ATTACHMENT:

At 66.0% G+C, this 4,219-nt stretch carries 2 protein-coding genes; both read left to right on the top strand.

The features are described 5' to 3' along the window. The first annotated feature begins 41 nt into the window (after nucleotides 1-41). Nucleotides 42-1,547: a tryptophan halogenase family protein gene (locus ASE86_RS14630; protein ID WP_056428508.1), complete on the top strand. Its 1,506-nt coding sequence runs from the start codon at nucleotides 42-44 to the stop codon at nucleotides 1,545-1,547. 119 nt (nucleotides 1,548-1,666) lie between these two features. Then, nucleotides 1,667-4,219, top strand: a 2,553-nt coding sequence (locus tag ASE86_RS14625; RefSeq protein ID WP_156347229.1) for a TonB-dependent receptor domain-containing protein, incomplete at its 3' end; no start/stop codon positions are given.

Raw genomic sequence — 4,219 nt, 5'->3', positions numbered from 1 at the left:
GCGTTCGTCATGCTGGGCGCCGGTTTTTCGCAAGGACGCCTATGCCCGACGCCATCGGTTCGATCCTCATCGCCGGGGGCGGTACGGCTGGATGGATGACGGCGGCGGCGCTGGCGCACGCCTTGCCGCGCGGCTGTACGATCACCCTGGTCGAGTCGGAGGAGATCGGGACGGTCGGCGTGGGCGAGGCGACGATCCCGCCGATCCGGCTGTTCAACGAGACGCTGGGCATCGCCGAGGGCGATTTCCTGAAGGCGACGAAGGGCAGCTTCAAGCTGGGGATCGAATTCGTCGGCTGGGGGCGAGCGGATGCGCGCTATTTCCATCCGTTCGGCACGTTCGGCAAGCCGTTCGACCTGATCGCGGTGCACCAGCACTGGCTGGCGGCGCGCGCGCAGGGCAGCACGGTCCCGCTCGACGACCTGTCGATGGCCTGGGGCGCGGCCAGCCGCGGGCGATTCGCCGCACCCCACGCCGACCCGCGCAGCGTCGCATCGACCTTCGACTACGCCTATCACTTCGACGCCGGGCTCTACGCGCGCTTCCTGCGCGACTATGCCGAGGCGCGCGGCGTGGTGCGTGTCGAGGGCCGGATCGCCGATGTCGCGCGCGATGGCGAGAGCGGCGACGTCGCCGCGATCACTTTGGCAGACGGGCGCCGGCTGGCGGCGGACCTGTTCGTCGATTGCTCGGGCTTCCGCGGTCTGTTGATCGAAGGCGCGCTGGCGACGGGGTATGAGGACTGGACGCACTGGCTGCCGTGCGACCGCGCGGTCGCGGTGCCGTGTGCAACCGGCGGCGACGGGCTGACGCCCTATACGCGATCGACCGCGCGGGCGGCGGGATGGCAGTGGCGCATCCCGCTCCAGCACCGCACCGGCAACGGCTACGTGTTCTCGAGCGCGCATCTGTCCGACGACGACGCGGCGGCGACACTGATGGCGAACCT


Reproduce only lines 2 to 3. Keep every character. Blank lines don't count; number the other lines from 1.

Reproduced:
The features are described 5' to 3' along the window. The first annotated feature begins 41 nt into the window (after nucleotides 1-41). Nucleotides 42-1,547: a tryptophan halogenase family protein gene (locus ASE86_RS14630; protein ID WP_056428508.1), complete on the top strand. Its 1,506-nt coding sequence runs from the start codon at nucleotides 42-44 to the stop codon at nucleotides 1,545-1,547. 119 nt (nucleotides 1,548-1,666) lie between these two features. Then, nucleotides 1,667-4,219, top strand: a 2,553-nt coding sequence (locus tag ASE86_RS14625; RefSeq protein ID WP_156347229.1) for a TonB-dependent receptor domain-containing protein, incomplete at its 3' end; no start/stop codon positions are given.

Raw genomic sequence — 4,219 nt, 5'->3', positions numbered from 1 at the left: